The long-lasting floriography fad was set off by Lady Mary Wortley Montagu, a feminist poet married to the English ambassador to Turkey. Letters she wrote home from Constantinople in 1717 and 1718 not only argued in favor of smallpox inoculation, but included an enthusiastic description of the Turkish selam (“hello”)—a secret flower language used by clever harem women to communicate under the noses of their guards.

According to Joseph von Hammer-Purgstall, an Austrian translator who penned early studies of the Ottoman empire, Montagu either misunderstood or romanticized a popular rhyming game of the time—but when Montagu’s collected Turkish embassy letters were published in 1763, the idea of a flower code quickly caught on with a fashionably Orientalist circle of educated readers. The exotic East, full of strange customs and decadence, was a powerful subject for upper-class fantasy—all the more so if it might be a source of forbidden knowledge, or a proxy for discussion of women’s repression back home. Whether Montagu had mischaracterized selam was beside the point. Harems were sexy; flowers were sexy; secret messages between lovers were extra sexy. The public wanted in.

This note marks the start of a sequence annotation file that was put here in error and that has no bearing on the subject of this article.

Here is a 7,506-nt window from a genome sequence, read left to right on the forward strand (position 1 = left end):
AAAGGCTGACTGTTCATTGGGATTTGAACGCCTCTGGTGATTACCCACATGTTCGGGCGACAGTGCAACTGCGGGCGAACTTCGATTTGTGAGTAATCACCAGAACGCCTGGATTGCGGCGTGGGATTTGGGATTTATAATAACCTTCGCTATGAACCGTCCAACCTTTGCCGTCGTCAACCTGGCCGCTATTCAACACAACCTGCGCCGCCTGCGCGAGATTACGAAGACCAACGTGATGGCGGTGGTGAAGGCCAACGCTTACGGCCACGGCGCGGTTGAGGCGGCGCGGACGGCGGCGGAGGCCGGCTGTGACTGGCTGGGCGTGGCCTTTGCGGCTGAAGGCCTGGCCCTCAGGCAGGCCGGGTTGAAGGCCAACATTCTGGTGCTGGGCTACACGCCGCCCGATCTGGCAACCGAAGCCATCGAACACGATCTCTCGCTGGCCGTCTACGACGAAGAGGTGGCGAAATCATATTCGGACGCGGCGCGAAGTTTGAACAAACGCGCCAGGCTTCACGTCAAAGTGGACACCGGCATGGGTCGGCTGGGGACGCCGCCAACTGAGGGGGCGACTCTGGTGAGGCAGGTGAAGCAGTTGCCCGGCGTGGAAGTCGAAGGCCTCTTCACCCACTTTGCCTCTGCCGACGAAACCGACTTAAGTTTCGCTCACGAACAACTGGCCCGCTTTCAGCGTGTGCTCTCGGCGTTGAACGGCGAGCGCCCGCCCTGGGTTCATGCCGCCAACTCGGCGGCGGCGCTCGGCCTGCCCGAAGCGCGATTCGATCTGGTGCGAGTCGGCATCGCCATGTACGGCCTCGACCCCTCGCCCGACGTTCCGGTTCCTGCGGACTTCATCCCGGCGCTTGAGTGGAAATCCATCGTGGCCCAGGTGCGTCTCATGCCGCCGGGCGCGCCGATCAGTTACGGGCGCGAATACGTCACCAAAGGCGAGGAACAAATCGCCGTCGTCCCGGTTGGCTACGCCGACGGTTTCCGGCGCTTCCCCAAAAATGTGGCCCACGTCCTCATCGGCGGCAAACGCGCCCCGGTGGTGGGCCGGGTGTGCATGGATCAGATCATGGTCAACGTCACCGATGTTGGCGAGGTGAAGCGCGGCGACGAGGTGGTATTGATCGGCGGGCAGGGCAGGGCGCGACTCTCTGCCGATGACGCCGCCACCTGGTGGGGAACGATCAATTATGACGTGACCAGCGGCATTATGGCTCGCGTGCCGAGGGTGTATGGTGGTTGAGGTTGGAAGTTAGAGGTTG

From the 1855 book Flora’s Dictionary. (Photo: Mann Library/CC BY 2.0)

 By 1810, French publishers had begun to put out flower dictionaries. People in France at the time already liked to give each other flower almanacs, presents that were halfway between a desk calendar and a coffee table book—collections of watercolor and pencil sketches of seasonal flowers, accompanied by thematically-related poems or facts. The first published flower dictionaries were appendixes to those almanacs, though they quickly spun off to form a new subgenre.